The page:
Different opioid treatment programs may be included in a person’s program to assist with the cessation of drugs. In the majority of cases, a step-by-step process will be initiated, with some unique factors that are tailored to the specific scenario. The individual will first undergo an initial interview with an intake counselor at a rehabilitation facility. This helps the health professionals understand the physical and mental needs of the patient and develop a program that would yield more effective results.
Generally, there is a Medication-Assisted Treatment or MAT opioid program where medications and counseling will be combined in one session. In the majority of opiate use disorder cases, the types of opioid treatment protocols that tend to form part of such a program will be listed in the information below.
Opiate detox usually forms part of the initial treatment for opioid use disorder, as this is one of the most critical phases of the program. During detoxification, a patient will be provided access to a specialized opioid addiction treatment center in most cases, where they will stop using opioids and will be provided the care needed. Specialized care is needed during this time, as the withdrawal symptoms that occur shortly after the cessation of drug use can be quite intense for some people. This is especially the case with heroin users, as well as those who have been abusing and suffering from substance dependence disorder for a significant period.
Professional Psychological Therapies
Even though opioids have several physiological effects on the body, it is important not to overlook the mental complications that come with any type of addiction. As part of an opioid addiction treatment program, a person is likely to be offered access to psychological treatment services.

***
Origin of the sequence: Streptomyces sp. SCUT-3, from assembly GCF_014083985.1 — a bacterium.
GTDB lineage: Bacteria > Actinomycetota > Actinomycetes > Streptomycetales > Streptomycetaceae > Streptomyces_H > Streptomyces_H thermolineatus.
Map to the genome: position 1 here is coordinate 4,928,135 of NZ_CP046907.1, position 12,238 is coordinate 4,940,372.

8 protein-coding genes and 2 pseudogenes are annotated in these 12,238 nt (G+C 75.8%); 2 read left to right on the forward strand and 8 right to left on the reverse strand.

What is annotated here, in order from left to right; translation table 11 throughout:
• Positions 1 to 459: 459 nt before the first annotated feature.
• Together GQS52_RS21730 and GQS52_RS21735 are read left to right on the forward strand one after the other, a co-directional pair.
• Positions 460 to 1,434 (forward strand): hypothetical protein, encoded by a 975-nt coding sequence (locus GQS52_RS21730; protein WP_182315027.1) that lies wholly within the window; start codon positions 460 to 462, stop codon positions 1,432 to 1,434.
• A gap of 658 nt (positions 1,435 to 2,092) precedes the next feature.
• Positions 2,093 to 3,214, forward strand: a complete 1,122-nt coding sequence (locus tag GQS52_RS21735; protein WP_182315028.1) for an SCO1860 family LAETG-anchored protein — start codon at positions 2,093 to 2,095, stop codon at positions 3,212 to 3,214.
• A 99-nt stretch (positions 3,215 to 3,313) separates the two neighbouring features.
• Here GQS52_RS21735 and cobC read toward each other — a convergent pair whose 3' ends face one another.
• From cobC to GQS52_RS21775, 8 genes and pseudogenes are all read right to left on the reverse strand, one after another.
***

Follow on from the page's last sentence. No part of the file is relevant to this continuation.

This Will Usually Include Access to Group Therapy, as Well as One-On-One Sessions With a Trained Counselor. Some Psychological Therapies May Be as Follows:
- Motivational Interviewing and Motivational Enhancement Therapy
- Cognitive Behavioral Therapy
- Couples of Family Counseling
- Contingency Management
Here, the idea is to determine the root causes behind the person’s addiction, since in some cases there are mental issues that may be the underlying cause to address during treatment.
The opiate epidemic has led to several recommendations regarding rehabilitation. While shorter periods were once considered effective, the risk of relapse is something that rehabilitation facilities need to take into account, as well as the person who is suffering from opiate addiction and dependence issues.
Based on MAT opioid protocol, Buprenorphine has been the most widely known medication for opioid treatment, and, in 2017, a new innovative Buprenorphine brand called Sublocade has been introduced in the global market. Sublocade is a once-a-month MAT opioid injection for those addicted to opioids. Moreover, aside from Buprenorphine, the National Institute on Drug Abuse reports that some of the most effective medicines that may be used for opioid addiction treatment also include: